Denton Community Market will open April 1, now accepts SNAP and WIC
The Denton Community Market is set to open back up on Saturday, April 1 for its eighth year. With the opening, the market will be introducing a couple of new programs to help low-income families, and build off of its already implemented strategies.
Helping out those in need
Rachel Weaver, the market vendor coordinator for the DCM, said the market this year is allowing WIC and SNAP. WIC (Women, Infants and Children) and SNAP (Supplemental Nutrition Assistance Program) are programs provided by the federal government that assists families and parents, helping them buy healthy foods they cannot afford on their own, such as meats, eggs, produce and canned goods.
While they were excited about these new programs that will allow a little more assistance to the community, Weaver said there are plenty of other programs already implemented that will continue to expand, such as its Pet District.
“Denton loves its pets,” Weaver said. “Residents enjoy being able to take their pets places.”
Weaver said the market will also continue to expand on its “human programs,” namely, its programs for children. Weaver said the DCM already has events and activities scheduled every Saturday all the way through November of this year. Some activities that will be available on opening day include roping and blacksmith demonstrations, face painting, giant bubbles and yoga.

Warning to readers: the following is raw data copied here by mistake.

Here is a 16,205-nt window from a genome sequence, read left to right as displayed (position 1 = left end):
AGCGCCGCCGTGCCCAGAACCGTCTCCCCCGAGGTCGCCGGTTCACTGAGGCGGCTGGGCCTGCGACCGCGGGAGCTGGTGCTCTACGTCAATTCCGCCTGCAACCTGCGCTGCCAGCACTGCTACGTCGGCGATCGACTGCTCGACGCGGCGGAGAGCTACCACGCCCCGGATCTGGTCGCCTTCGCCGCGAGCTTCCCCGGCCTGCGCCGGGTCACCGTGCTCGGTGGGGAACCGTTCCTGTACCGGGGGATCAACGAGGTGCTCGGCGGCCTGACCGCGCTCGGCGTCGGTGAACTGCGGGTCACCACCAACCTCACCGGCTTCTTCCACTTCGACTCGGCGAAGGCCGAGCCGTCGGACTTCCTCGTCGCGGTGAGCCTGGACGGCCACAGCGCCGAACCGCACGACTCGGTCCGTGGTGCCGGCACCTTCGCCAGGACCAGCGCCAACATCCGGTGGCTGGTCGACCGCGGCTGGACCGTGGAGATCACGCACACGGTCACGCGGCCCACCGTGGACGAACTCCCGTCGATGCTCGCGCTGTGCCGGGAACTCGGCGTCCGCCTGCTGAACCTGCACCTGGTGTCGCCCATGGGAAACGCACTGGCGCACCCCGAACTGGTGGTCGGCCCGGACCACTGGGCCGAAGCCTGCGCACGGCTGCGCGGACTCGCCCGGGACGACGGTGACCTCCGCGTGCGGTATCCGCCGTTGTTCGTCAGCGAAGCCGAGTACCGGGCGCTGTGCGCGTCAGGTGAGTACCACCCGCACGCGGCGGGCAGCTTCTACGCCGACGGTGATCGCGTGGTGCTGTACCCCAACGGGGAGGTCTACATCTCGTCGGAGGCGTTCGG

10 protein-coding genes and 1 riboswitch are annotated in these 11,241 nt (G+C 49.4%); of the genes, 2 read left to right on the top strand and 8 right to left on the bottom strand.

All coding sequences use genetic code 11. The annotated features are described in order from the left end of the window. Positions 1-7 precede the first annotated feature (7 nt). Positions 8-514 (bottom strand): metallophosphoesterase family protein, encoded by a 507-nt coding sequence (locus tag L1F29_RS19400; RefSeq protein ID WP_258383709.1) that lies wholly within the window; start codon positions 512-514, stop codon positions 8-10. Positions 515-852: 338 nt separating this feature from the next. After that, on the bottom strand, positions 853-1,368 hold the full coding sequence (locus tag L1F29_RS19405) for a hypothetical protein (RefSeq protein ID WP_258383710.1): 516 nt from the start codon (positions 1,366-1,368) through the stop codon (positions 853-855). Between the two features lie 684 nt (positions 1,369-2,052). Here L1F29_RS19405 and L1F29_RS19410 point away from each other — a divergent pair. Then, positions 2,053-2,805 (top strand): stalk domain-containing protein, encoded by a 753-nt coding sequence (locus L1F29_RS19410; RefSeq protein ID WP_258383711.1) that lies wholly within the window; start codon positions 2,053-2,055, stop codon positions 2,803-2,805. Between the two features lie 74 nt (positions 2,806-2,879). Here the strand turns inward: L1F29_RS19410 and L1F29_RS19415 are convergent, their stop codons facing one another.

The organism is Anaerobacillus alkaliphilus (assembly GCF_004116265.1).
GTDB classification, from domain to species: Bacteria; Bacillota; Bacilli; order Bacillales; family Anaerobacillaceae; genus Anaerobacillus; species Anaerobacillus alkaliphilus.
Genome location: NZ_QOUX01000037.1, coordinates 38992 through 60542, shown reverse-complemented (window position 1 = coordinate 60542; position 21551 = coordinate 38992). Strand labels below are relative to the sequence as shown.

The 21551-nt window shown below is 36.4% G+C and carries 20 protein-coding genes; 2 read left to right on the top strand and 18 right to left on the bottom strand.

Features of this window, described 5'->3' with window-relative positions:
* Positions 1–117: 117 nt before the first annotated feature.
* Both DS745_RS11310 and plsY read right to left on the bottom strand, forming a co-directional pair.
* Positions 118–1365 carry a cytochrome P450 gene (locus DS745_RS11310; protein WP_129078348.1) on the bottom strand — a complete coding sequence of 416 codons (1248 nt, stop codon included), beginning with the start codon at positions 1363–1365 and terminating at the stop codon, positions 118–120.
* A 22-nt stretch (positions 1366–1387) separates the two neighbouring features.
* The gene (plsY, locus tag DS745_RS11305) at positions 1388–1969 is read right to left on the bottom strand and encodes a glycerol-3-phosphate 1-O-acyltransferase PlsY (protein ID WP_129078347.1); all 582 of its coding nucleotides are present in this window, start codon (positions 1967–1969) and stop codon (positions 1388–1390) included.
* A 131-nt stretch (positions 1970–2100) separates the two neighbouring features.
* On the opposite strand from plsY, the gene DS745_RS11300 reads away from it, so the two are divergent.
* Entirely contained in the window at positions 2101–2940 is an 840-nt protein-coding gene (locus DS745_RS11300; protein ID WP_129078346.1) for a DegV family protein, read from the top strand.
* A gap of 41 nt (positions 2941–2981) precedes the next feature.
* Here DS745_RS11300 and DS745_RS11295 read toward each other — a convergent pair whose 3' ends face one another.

DentonRadio.com is getting involved as well. The live music that will be played at the market every Saturday will also be live-streamed on DentonRadio.com.
Despite how much the market has grown – over 900 percent since 2010 – the city of Denton hasn’t been a huge factor in the funds for it. The city gives what is called “hot funds.” Those funds are given for what Weaver described as “tourism” purposes. This kind of money goes to various events hosted around Denton to supplement some of the event costs.
Weaver said the money the market receives from the city usually “isn’t a lot,” but provides enough to cover the live music.
With now over 150 vendors helping create the DCM, the benefits are mutual, as several vendors see most, if not all of their business through it.
Brandon Williams, one of the managers and founders of Juice Lab in Denton, said this will be their third year at the market, and described the market as a sort of “testing ground” for their product.
“We knew we had a good product,” Williams said. “We just needed a place to get the word out.”
Williams said his girlfriend had been making organic juices for around five years, but they couldn’t find any juice stores in the city. They decided to set up a booth, and gained a big enough following to open up their own store in February of last year.
“I think that’s how the market helps a lot of small businesses,” Williams said. “It gives you a place to hone your skills and see if your product stands the weight.”
Orbit Press, a vendor that specializes in printing various items from business cards, to banners, to “space tourism posters from NASA,” will be attending the market for their second full year.
Misty Wiseley, one of the owners of Orbit Press, said they are able to utilize the market to sell items that were left over from their print shop, as well as bring in customers.
“We adore and cherish getting to be out there, for sure,” Wiseley said.
The market is set to open April 1, and will run every Saturday from 9 a.m. to 1 p.m. through November.
Featured Image: The Denton Community Market trailer sits in the lot where the market is held year round. A pavilion will be set up in front of it once the market starts, where workers can answer any questions about the market itself. Kady Shirley
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